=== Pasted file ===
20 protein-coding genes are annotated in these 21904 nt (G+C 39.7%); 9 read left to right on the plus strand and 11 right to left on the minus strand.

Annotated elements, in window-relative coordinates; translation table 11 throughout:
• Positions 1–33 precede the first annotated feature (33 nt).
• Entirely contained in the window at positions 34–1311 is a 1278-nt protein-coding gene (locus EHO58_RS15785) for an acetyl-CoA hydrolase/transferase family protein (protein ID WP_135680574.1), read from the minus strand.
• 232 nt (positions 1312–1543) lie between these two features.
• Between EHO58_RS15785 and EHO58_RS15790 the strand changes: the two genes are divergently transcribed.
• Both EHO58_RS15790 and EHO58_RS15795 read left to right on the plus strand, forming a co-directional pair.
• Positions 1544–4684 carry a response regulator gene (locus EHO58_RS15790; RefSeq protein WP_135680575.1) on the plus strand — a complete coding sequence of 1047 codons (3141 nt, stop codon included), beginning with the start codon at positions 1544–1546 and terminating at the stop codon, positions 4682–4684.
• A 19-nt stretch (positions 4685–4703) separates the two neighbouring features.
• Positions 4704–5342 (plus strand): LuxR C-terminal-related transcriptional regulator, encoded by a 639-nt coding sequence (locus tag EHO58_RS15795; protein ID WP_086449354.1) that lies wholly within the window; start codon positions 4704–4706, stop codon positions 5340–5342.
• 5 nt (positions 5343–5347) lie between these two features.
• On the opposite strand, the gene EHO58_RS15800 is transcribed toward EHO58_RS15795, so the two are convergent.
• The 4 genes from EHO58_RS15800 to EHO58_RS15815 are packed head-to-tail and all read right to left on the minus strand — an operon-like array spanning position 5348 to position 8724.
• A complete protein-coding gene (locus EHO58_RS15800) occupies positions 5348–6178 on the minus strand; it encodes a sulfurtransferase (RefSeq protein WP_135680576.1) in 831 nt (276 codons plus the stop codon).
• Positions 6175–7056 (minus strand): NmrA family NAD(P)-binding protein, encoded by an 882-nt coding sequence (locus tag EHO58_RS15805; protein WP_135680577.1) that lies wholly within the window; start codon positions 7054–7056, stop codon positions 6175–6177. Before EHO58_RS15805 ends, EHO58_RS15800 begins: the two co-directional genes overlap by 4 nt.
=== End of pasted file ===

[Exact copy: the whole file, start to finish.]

20 protein-coding genes are annotated in these 21904 nt (G+C 39.7%); 9 read left to right on the plus strand and 11 right to left on the minus strand.

Annotated elements, in window-relative coordinates; translation table 11 throughout:
• Positions 1–33 precede the first annotated feature (33 nt).
• Entirely contained in the window at positions 34–1311 is a 1278-nt protein-coding gene (locus EHO58_RS15785) for an acetyl-CoA hydrolase/transferase family protein (protein ID WP_135680574.1), read from the minus strand.
• 232 nt (positions 1312–1543) lie between these two features.
• Between EHO58_RS15785 and EHO58_RS15790 the strand changes: the two genes are divergently transcribed.
• Both EHO58_RS15790 and EHO58_RS15795 read left to right on the plus strand, forming a co-directional pair.
• Positions 1544–4684 carry a response regulator gene (locus EHO58_RS15790; RefSeq protein WP_135680575.1) on the plus strand — a complete coding sequence of 1047 codons (3141 nt, stop codon included), beginning with the start codon at positions 1544–1546 and terminating at the stop codon, positions 4682–4684.
• A 19-nt stretch (positions 4685–4703) separates the two neighbouring features.
• Positions 4704–5342 (plus strand): LuxR C-terminal-related transcriptional regulator, encoded by a 639-nt coding sequence (locus tag EHO58_RS15795; protein ID WP_086449354.1) that lies wholly within the window; start codon positions 4704–4706, stop codon positions 5340–5342.
• 5 nt (positions 5343–5347) lie between these two features.
• On the opposite strand, the gene EHO58_RS15800 is transcribed toward EHO58_RS15795, so the two are convergent.
• The 4 genes from EHO58_RS15800 to EHO58_RS15815 are packed head-to-tail and all read right to left on the minus strand — an operon-like array spanning position 5348 to position 8724.
• A complete protein-coding gene (locus EHO58_RS15800) occupies positions 5348–6178 on the minus strand; it encodes a sulfurtransferase (RefSeq protein WP_135680576.1) in 831 nt (276 codons plus the stop codon).
• Positions 6175–7056 (minus strand): NmrA family NAD(P)-binding protein, encoded by an 882-nt coding sequence (locus tag EHO58_RS15805; protein WP_135680577.1) that lies wholly within the window; start codon positions 7054–7056, stop codon positions 6175–6177. Before EHO58_RS15805 ends, EHO58_RS15800 begins: the two co-directional genes overlap by 4 nt.